The newly revived Swan Hellenic Cruise Line has announced plans for a third brand-new expedition vessel.
Larger than the two sisters ships currently being constructed for the well-known brand, which was a firm favourite with culturally-minded British cruisers and has a history stretching back 70 years, the 196-passenger ship will also be built at the Helsinki Shipyard Oy in Finland.
It is scheduled to launch at the end of 2022 and will have 96 cabins, the majority with balconies, and high levels of service will be provided by a large team of 140 crew members. The vessel will have an ice-strengthened hull that will enable it to reach remote polar regions and other technological features include a diesel-hybrid propulsion system so it can sail in total silence when under battery power.
The news follows this summer’s announcement that the discovery cruise line – which folded three years ago following the collapse of parent company All Leisure Group – was being relaunched under new ownership with two new-build 152-passenger ships. The first, SH Minerva, which was named after the previous company’s sole vessel, will launch in November 2021 with the second as yet unnamed ship following in spring 2022.
The move is positive boost for an industry that has been severely hit by Covid-19. Revealing plans for the third vessel shipyard CEO Carl-Gustaf Rotkirch said: “The new order is significant for Helsinki Shipyard as it shows our customers’ confidence in our operations.”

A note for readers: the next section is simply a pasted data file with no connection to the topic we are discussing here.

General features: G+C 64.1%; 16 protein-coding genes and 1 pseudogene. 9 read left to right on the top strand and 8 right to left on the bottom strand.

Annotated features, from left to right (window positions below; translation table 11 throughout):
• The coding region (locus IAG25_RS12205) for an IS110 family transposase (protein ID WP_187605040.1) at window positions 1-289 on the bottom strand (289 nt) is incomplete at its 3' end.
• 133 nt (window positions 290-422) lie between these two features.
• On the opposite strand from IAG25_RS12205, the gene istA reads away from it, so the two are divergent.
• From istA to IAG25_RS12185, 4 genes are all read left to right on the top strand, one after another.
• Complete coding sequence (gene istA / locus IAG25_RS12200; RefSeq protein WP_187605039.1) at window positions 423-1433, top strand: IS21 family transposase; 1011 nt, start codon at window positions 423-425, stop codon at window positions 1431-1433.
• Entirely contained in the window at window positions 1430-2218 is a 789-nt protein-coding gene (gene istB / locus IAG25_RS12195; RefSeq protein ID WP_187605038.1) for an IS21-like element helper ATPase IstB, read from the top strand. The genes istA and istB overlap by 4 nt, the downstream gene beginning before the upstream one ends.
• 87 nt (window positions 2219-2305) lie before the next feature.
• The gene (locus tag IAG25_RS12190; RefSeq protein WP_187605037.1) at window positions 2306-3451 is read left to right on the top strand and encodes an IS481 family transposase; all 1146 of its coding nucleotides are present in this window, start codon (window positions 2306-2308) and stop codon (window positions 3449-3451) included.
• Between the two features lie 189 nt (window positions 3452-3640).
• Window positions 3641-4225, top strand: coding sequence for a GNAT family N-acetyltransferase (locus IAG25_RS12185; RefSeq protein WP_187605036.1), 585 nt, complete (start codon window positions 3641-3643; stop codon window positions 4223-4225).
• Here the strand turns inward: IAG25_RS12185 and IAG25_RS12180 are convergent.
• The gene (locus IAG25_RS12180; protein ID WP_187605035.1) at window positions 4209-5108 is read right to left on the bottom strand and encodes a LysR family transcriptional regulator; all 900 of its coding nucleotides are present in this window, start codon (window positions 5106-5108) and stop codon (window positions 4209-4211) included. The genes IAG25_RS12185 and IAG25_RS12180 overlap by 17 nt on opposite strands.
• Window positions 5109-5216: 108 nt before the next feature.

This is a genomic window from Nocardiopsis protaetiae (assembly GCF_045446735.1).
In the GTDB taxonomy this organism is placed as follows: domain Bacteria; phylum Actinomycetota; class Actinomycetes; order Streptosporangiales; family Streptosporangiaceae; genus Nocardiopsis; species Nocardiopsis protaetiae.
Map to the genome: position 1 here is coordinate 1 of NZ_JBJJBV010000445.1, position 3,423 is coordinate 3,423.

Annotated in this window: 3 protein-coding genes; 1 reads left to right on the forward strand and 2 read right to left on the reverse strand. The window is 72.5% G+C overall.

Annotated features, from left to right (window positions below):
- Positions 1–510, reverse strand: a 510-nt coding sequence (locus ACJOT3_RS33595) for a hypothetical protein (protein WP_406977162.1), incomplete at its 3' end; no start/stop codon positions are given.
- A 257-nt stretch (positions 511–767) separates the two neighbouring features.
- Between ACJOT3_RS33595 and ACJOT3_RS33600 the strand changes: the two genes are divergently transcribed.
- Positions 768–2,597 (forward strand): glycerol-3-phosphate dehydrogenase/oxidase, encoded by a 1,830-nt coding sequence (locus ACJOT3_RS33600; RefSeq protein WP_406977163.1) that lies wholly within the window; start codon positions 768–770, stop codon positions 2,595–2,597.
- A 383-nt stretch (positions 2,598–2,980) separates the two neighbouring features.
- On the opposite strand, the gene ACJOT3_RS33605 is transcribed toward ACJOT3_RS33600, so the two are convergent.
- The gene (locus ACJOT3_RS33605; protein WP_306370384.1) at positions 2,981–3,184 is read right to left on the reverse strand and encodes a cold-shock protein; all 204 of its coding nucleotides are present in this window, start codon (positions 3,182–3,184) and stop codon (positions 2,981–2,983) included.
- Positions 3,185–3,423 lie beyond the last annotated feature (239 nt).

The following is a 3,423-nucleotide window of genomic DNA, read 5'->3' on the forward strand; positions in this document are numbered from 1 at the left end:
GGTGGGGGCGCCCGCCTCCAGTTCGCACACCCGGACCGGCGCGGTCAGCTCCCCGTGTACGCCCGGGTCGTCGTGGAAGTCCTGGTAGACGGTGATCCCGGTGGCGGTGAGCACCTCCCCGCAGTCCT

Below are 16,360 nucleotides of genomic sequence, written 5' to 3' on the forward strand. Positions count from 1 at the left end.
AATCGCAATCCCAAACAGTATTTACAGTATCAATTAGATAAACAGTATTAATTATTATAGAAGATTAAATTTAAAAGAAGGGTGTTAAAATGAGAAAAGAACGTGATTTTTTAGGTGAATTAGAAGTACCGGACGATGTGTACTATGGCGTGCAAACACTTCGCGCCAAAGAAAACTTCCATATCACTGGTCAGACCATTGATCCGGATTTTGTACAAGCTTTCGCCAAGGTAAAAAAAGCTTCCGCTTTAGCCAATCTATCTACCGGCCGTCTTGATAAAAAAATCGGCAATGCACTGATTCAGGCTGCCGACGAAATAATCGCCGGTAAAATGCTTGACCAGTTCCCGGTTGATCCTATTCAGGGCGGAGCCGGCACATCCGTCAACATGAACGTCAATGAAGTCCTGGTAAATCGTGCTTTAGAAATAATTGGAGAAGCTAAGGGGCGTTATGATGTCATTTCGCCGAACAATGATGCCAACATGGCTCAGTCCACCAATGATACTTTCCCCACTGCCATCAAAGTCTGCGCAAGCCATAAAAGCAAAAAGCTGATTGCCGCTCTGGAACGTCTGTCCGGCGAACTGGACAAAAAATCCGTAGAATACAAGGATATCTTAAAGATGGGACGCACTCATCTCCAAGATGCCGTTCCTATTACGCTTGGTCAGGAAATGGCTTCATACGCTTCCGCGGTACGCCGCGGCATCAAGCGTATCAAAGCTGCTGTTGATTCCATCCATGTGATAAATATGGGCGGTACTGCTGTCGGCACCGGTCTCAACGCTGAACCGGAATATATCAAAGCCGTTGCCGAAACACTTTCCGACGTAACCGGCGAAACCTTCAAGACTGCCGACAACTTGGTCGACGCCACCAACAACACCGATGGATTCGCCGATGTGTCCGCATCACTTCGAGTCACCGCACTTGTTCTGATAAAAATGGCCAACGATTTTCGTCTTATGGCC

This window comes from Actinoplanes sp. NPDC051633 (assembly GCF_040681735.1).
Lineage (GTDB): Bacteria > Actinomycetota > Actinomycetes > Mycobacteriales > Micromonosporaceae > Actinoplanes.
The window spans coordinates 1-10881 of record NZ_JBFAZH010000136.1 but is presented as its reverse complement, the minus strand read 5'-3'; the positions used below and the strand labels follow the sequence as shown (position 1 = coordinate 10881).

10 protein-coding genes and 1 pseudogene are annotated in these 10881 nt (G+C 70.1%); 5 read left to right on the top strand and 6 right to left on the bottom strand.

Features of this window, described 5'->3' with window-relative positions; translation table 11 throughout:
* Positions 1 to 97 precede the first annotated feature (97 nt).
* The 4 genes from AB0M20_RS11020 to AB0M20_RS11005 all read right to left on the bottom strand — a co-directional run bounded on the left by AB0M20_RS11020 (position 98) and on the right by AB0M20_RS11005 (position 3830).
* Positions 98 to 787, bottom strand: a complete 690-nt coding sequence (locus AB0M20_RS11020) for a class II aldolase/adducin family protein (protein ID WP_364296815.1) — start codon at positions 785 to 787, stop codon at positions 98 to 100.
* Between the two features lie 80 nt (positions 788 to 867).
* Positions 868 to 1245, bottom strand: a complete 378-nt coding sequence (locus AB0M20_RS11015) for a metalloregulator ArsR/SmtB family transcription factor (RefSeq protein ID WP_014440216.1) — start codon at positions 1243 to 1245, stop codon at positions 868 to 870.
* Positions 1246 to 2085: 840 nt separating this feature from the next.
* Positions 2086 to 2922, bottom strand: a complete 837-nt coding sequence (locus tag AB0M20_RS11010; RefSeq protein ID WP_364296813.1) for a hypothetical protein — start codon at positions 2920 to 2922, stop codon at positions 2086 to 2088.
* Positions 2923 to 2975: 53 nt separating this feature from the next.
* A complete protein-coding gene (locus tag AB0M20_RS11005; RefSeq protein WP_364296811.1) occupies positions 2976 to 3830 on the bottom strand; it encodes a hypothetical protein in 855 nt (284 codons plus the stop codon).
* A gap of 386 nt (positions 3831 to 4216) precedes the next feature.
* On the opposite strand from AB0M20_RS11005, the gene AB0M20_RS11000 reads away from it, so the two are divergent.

Swan Hellenic CEO Andrea Zito added: “We see the increase in demand for experiences that are truly out of the ordinary and are confident in the bounce back of our industry.”
Building on its British roots, the new-look line will offer global cultural cruising with itineraries exploring the landscapes, wildlife and people of some of the world’s less travelled regions, starting next year with a season in Antarctica.
Known as the ‘River Cruise Queen’, Jeannine Williamson is an award-winning travel writer, cruise expert and our cruise correspondent, who has clocked up thousands of nautical miles.
Images courtesy of Swan Hellenic